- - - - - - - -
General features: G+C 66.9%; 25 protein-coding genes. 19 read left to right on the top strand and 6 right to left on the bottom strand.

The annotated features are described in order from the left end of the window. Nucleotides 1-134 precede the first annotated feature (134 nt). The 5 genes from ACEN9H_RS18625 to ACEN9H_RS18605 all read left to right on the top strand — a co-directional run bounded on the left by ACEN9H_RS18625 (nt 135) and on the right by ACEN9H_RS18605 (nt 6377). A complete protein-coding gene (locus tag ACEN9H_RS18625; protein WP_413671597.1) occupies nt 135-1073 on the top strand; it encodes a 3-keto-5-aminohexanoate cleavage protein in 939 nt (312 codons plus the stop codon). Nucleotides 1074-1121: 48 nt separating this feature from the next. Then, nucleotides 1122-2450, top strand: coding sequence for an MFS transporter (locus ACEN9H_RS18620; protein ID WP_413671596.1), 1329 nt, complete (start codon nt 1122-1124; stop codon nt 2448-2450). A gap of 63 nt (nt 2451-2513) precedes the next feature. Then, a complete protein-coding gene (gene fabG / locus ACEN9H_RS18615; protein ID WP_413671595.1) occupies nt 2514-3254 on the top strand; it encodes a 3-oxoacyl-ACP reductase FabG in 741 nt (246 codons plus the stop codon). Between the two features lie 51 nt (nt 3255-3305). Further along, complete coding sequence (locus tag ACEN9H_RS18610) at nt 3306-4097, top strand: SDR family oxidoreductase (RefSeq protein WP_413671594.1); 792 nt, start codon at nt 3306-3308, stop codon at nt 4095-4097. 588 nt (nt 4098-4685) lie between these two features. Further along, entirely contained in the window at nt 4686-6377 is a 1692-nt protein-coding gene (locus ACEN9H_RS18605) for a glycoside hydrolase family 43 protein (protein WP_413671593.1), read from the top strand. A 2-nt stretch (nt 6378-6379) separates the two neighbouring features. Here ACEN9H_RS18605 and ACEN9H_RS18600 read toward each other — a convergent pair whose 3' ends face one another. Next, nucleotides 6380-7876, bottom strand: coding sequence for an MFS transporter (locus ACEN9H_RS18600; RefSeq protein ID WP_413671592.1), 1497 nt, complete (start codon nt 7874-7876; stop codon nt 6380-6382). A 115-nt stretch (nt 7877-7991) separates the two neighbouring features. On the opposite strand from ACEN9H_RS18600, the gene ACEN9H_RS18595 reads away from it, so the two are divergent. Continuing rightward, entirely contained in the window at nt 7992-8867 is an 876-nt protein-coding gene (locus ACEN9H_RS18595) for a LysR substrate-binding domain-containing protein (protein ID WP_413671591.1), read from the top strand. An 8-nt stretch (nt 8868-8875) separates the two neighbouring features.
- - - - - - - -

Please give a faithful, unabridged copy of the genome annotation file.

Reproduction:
General features: G+C 66.9%; 25 protein-coding genes. 19 read left to right on the top strand and 6 right to left on the bottom strand.

The annotated features are described in order from the left end of the window. Nucleotides 1-134 precede the first annotated feature (134 nt). The 5 genes from ACEN9H_RS18625 to ACEN9H_RS18605 all read left to right on the top strand — a co-directional run bounded on the left by ACEN9H_RS18625 (nt 135) and on the right by ACEN9H_RS18605 (nt 6377). A complete protein-coding gene (locus tag ACEN9H_RS18625; protein WP_413671597.1) occupies nt 135-1073 on the top strand; it encodes a 3-keto-5-aminohexanoate cleavage protein in 939 nt (312 codons plus the stop codon). Nucleotides 1074-1121: 48 nt separating this feature from the next. Then, nucleotides 1122-2450, top strand: coding sequence for an MFS transporter (locus ACEN9H_RS18620; protein ID WP_413671596.1), 1329 nt, complete (start codon nt 1122-1124; stop codon nt 2448-2450). A gap of 63 nt (nt 2451-2513) precedes the next feature. Then, a complete protein-coding gene (gene fabG / locus ACEN9H_RS18615; protein ID WP_413671595.1) occupies nt 2514-3254 on the top strand; it encodes a 3-oxoacyl-ACP reductase FabG in 741 nt (246 codons plus the stop codon). Between the two features lie 51 nt (nt 3255-3305). Further along, complete coding sequence (locus tag ACEN9H_RS18610) at nt 3306-4097, top strand: SDR family oxidoreductase (RefSeq protein WP_413671594.1); 792 nt, start codon at nt 3306-3308, stop codon at nt 4095-4097. 588 nt (nt 4098-4685) lie between these two features. Further along, entirely contained in the window at nt 4686-6377 is a 1692-nt protein-coding gene (locus ACEN9H_RS18605) for a glycoside hydrolase family 43 protein (protein WP_413671593.1), read from the top strand. A 2-nt stretch (nt 6378-6379) separates the two neighbouring features. Here ACEN9H_RS18605 and ACEN9H_RS18600 read toward each other — a convergent pair whose 3' ends face one another. Next, nucleotides 6380-7876, bottom strand: coding sequence for an MFS transporter (locus ACEN9H_RS18600; RefSeq protein ID WP_413671592.1), 1497 nt, complete (start codon nt 7874-7876; stop codon nt 6380-6382). A 115-nt stretch (nt 7877-7991) separates the two neighbouring features. On the opposite strand from ACEN9H_RS18600, the gene ACEN9H_RS18595 reads away from it, so the two are divergent. Continuing rightward, entirely contained in the window at nt 7992-8867 is an 876-nt protein-coding gene (locus ACEN9H_RS18595) for a LysR substrate-binding domain-containing protein (protein ID WP_413671591.1), read from the top strand. An 8-nt stretch (nt 8868-8875) separates the two neighbouring features.